But there are several ACFW authors who've banded together over knitting. It's quite nice to see them together in the lounge, knitting away. They were certainly in their element the year Debbie Macomber was keynote speaker.

    Come to think of it, Marie... I won one of Debbie's audiobooks at the This Little Light of Mine workshop you both hosted at RWA Orlando last year. Which means my name was called and I went up to your table to get it. Imagine that. LOL

    Anita Mae.

  19. Aww, thanks. Anita Mae. That means a lot. I really enjoy playing with the blog and changing its clothes. My grown-up version of playing with dolls, I guess!

  20. Anita Mae! You were at that workshop? Wasn't that fun? Debbie is an incredible writer and even more incredible person. She has been such an inspiration to me in so many ways -- spiritually, professional, and artistically, and....craftily? Is that a word?

    Anyway, Debbie brought me along on a "yarn crawl" with her a couple of years ago and, though I'd never knitted a stitch, I walked out of the shop with enough yarn for three projects! And, of course, I picked these patterns that were way, way too hard for a beginner. I remember Debbie looking at a pattern I'd chosen once and saying, "You don't do anything easy, do you?"

    So true! But I think every writer is like that. Could there be a tougher way to try to make a living than writing? And I don't just mean the odds against making it, I mean the actual writing. It's hard, wrenching, often draining.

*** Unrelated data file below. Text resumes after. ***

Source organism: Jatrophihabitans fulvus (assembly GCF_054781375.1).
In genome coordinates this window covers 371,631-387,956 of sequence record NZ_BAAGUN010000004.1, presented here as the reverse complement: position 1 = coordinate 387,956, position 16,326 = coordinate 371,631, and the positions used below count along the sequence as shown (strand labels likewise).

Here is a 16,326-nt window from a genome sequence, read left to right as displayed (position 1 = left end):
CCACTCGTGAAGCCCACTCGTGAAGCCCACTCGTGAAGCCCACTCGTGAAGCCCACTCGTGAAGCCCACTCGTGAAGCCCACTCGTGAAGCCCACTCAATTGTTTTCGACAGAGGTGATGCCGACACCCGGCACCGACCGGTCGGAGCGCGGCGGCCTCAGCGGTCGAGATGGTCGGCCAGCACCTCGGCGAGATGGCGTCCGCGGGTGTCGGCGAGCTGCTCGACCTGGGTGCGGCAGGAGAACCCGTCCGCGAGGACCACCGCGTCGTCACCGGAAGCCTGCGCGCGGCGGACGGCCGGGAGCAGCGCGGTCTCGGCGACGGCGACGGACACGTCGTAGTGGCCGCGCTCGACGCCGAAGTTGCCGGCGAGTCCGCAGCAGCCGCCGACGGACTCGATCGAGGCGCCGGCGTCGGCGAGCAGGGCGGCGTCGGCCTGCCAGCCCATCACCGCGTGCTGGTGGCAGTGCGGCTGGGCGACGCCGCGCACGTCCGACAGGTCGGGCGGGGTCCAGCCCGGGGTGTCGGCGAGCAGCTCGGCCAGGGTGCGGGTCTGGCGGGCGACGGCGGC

A couple of days ago, I hit a wall with my work in progress. Couldn't think where to go next. And so I called my wonderful agent, whining and waving a flag of surrender. Today, I spent two hours brainstorming and plotting with her over the phone. I'd come up with an idea, and she'd poke her fingers through the holes, again and again, arguing, questioning, and pushing me until I finally found the thread of the story - a believable one. Exhausting. I actually had to lie down after. But I don't mind. She pushes because she cares. And I let her because I care too. I do run on.

    One other thought, so many of you have spoken about quilts you haven't finished but want to and those who would like to quilt but haven't tried. Well, to you I say, "Go for it!" Quilting is so satisfying and really, so much easier than you might believe. If you can sew a more or less straight seam, you can make a quilt. And you'll meet the most wonderful people doing it.

    I like knitting too - it's easier to take knitting on tour than quilting - but, for me, quilting is more of a "full contact" craft. I like the community aspect of it as much as anything.

  21. Thank you Anita Mae for the prayer. I love how tender hearted you are and I would love to be in a quilter's circle with you!